One of the most common tax questions is, "How do the owners and employees of a closely held company benefit from a qualified retirement plan?" To see how a profit-sharing or pension plan really benefits you, let's look at the results.

We'll assume you're running a successful business. Both you and the company are in the 50% tax bracket (for argument's sake only; the maximum corporate tax on income is 46%). You want to take an additional $10,000 out of the company. Now let's follow that $10,000 through the tax gristmill.

First, assume you take $10,000 as additional compensation. Here's what happens:

Gross expense by company $10,000

Less tax savings for company (5,000)

Net out-of-pocket by company 5,000

Gross income to you $10,000

Less taxes payable (5,000)

Net in-pocket to you 5,000

Now, assume you take the $10,000 as a dividend. Remember that in order to pay the $10,000 out the company must first earn it, after taxes. So here's what happens:

Company earns $20,000 pretax $20,000

Company pays $10,000 tax (10,000)

Company pays you $10,000

dividend (10,000)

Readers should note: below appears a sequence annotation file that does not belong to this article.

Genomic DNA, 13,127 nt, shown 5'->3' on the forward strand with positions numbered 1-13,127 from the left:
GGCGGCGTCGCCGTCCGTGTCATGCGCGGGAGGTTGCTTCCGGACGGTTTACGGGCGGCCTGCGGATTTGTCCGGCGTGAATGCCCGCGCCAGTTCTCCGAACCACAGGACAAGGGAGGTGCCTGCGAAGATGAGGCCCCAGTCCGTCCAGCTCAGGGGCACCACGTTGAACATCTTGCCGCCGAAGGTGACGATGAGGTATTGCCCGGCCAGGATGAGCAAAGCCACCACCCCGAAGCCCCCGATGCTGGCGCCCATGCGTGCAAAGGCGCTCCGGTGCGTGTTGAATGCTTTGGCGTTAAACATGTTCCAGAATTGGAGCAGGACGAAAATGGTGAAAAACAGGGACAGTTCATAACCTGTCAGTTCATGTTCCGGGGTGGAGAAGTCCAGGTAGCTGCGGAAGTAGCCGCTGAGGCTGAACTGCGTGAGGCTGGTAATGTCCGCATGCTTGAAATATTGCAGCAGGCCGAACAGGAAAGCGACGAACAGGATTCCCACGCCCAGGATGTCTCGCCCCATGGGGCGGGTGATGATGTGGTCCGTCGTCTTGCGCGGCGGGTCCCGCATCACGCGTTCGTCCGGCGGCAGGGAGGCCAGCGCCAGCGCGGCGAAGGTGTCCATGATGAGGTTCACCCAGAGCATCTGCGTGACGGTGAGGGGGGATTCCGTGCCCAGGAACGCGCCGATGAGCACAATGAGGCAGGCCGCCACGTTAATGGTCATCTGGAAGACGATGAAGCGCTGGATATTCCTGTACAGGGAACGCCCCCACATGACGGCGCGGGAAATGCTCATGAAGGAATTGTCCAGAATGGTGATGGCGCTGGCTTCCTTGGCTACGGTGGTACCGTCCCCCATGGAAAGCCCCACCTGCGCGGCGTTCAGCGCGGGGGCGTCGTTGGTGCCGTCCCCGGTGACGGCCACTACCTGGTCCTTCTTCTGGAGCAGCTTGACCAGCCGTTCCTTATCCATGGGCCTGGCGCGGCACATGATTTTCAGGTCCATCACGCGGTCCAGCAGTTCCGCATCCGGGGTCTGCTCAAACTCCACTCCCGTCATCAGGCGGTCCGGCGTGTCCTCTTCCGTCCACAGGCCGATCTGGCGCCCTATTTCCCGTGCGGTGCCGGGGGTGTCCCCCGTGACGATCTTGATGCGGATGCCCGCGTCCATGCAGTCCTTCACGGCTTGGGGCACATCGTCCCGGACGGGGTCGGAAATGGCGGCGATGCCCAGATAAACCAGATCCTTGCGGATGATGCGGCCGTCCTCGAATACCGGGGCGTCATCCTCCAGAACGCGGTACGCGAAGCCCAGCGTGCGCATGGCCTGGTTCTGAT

Net out-of-pocket by company 20,000

Gross income to you $10,000

Less taxes payable (5,000)

Net in-pocket to you 5,000

While you wind up with the same amount as in the first example, the company has to spend four times as much to achieve the result. That's a simple example of "double taxation" of dividends.

Now let's assume that the corporation contributes $10,000 to a qualified profit-sharing or pension plan for your benefit. The money is actually paid to a trust created by the plan. The result:

Gross expense by company $10,000

Less tax savings for company (5,000)

Net out-of-pocket by company 5,000

Gross amount paid into trust $10,000

Less taxes payable (0)

Net amount in trust for your

benefit 10,000

In short, the company winds up in the identical position whether it pays you $10,000 in additional compensation or contributes $10,000 to a qualified plan on your behalf. You, however, have twice as much working for you through the plan. Furthermore, the money accumulates tax free while it remains in the trust. And that's where the biggest difference of all shows up. Take the $5,000 you net from $10,000 paid as either additional compensation or a dividend and invest it. Assume a 10% return on your money. After five years, your $5,000 will have grown to $6,381.42; the Internal Revenue Service will have taken its 50% of your profits each year along the way.

Then take the $10,000 paid into your qualified plan. Assume that it, too, is invested for a 10% return. After five years you will have $16,105 credited to your account. The trust pays no taxes on profits earned from its investments. Neither do you, until you begin to withdraw the funds. Quite likely, that won't happen until after you retire, when most people can expect to be in a lower tax bracket.Setting up a qualified plan is relatively simple, as your own professional can tell you. Do it now. In effect, qualified plans are the best tax shelter around.